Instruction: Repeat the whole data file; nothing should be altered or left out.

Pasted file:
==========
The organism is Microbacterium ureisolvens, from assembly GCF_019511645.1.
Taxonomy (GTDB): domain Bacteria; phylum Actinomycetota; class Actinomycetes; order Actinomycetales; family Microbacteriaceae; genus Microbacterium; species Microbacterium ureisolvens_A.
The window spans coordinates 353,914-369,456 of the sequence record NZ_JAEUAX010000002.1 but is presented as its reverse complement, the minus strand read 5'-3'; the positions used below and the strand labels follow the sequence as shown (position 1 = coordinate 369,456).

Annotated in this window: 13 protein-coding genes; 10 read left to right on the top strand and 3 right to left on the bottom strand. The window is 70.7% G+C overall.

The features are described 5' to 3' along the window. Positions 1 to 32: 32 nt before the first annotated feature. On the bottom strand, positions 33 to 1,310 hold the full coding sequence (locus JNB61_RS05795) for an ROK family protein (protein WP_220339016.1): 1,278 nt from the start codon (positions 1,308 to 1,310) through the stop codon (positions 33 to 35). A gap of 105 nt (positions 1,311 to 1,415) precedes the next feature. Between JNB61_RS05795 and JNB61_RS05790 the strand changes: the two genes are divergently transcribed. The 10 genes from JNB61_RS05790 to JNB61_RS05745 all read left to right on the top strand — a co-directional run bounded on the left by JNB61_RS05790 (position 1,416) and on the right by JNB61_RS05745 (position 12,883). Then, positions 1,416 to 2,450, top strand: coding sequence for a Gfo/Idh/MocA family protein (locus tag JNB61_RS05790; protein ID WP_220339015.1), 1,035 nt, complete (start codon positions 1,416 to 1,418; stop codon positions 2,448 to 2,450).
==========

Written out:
The organism is Microbacterium ureisolvens, from assembly GCF_019511645.1.
Taxonomy (GTDB): domain Bacteria; phylum Actinomycetota; class Actinomycetes; order Actinomycetales; family Microbacteriaceae; genus Microbacterium; species Microbacterium ureisolvens_A.
The window spans coordinates 353,914-369,456 of the sequence record NZ_JAEUAX010000002.1 but is presented as its reverse complement, the minus strand read 5'-3'; the positions used below and the strand labels follow the sequence as shown (position 1 = coordinate 369,456).

Annotated in this window: 13 protein-coding genes; 10 read left to right on the top strand and 3 right to left on the bottom strand. The window is 70.7% G+C overall.

The features are described 5' to 3' along the window. Positions 1 to 32: 32 nt before the first annotated feature. On the bottom strand, positions 33 to 1,310 hold the full coding sequence (locus JNB61_RS05795) for an ROK family protein (protein WP_220339016.1): 1,278 nt from the start codon (positions 1,308 to 1,310) through the stop codon (positions 33 to 35). A gap of 105 nt (positions 1,311 to 1,415) precedes the next feature. Between JNB61_RS05795 and JNB61_RS05790 the strand changes: the two genes are divergently transcribed. The 10 genes from JNB61_RS05790 to JNB61_RS05745 all read left to right on the top strand — a co-directional run bounded on the left by JNB61_RS05790 (position 1,416) and on the right by JNB61_RS05745 (position 12,883). Then, positions 1,416 to 2,450, top strand: coding sequence for a Gfo/Idh/MocA family protein (locus tag JNB61_RS05790; protein ID WP_220339015.1), 1,035 nt, complete (start codon positions 1,416 to 1,418; stop codon positions 2,448 to 2,450).